Monday, February 20, 2012

Security Enhanced Linux (SELinux) General Notes

CentOS 4.3 was based off of Fedora Core (FC) 3 with Fedora Core 4 Auditing.

Config File Location = /etc/sysconfig/selinux
Policy File Location = /etc/selinux/"name-of-policy"/src/policy

Because audit support is not part of FC3, login is trying to audit it.  There for you receive an error.  To fix it add this code to the local.te in /etc/selinux/"name-of-policy"/domains/misc/ 

allow auth_chkpwd self:netlink_audit_socket *;
allow auth_chkpwd self:capability { audit_write audit_control };

Users need to be added tot he users file located in /etc/selinux/"name-of-policy"/src/policy/users
Ex: user roadzy roles { user_r };

Roles must be created in the user.te file located in /etc/selinux/"name-of-policy"/domains/user.te
Ex: full_user_role (user) <- notice there is no _r
Ex: role_tty_type_change (user, admin)  <- This allows the user role to transfer to admin role

id -z will show the current user you are logged in as and include the SELinux Security Contexts

If you want to enforce SELinux at boot, add enforcing = 1 to /boot/grub/grub/conf

If you want to switch policies, for example say from the targeted policy to strict, you have to run touch /.autorelabel to enable the new policy.  This relabels the whole file system.

/etc/selinux/"name-of-policy"/src/policy/assert.te contains never allow statements that force the policy not to allow those instances

local.te allows you to add random allow statements in this file to be built into the policy.  The file is located in /etc/selinux/"name-of-policy"/src/policy/domains/misc/local.te

Each new domain needs an fc & te file
fc's are located in /etc/selinux/"name-of-policy"/src/policy/file_context/program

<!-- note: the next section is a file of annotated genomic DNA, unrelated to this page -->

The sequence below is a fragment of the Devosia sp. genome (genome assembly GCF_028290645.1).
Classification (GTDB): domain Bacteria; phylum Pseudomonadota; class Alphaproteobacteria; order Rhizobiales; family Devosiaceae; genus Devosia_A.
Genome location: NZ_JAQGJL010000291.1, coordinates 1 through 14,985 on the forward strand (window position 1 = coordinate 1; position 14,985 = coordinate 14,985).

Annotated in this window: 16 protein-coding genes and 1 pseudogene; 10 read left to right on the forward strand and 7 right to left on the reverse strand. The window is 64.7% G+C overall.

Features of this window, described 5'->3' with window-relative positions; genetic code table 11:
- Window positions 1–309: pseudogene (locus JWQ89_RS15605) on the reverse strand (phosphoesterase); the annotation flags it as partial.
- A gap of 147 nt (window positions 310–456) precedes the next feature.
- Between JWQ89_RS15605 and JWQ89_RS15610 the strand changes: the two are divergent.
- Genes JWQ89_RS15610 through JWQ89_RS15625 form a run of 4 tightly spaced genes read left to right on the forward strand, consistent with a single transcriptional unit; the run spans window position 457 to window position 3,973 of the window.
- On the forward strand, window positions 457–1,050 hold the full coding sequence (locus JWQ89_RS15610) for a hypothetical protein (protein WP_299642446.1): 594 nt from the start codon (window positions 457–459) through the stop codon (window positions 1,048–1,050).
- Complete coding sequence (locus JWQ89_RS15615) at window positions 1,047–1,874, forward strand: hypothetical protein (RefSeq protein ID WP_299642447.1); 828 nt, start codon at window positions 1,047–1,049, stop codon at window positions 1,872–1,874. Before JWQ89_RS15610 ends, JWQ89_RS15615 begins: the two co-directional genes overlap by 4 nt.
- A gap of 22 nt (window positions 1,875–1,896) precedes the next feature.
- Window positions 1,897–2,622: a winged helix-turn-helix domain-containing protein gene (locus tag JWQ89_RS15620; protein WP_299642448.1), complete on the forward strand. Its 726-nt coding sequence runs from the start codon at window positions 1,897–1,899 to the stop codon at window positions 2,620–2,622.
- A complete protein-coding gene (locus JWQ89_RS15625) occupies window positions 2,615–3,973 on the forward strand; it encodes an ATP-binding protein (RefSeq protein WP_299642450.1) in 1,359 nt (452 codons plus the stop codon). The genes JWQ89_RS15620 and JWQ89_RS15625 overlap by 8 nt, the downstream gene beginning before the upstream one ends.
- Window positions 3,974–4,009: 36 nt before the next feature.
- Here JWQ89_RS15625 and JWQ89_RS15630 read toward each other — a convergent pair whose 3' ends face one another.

te's are located in /etc/selinux/"name-of-policy"/src/policy/domains/program

To relabel a file file run the command " restorecon "filename"
If you want to relabel a whole directory run the command: restorecon -R "foldername"

To transition into a new role run:  newrole "somerole"_r
*You'll be prompted to enter the root password

To allow a domain to transfer to another domain, you need to write an allow statement.  It needs to be added to local.te or another.te file
Ex: role "name-of-role"_r types "name-of-domain"_t

Domain auto transfers are written in the .te files.
Ex:  domain_auto_trans("some-role"_t, "the-program"_exec_t, "program"_t)

To create your own policy, cd in to /etc/selinux/"name-of-policy"/src/policy.
Next run make clean -> make install -> make load - > make enable audit
*If you want to chain them together run -> make clean; make install; make load; make enable audit

Macros are located in /etc/selinux/"name-of-policy"/src/policy/macros

Examples of macros:
sudo_domain (role) -> used for sudo
r_dir_file (domain, reading domain) -> reads files of that domain
rw_dir_file (domain, reading & writing domain ) -> reads & writes to files of that domain
base_file_read_access (domain)
can-exec (domain, bin_t) -> allows executing of the bin_t domain

To audit a domain transfer add teh following tot he te file or local.te:
Ex:  audit allow "domain"_t "domain2"_t; process transition;

A possible fix when no AVC messages show up add the following to a te or local.te file:
Ex:  allow "domain1"_t self:netlink_audit_socket *;
Ex:  allow "domain1"_t self:capabity audit_write *;

If you want to receive more information about an error run the following command:
Ex: auditctl -e 1

One big important thing... this is from pre-RHEL 5 which SELinux changed a great deal.

Two great books that helped me with a lot of this are below: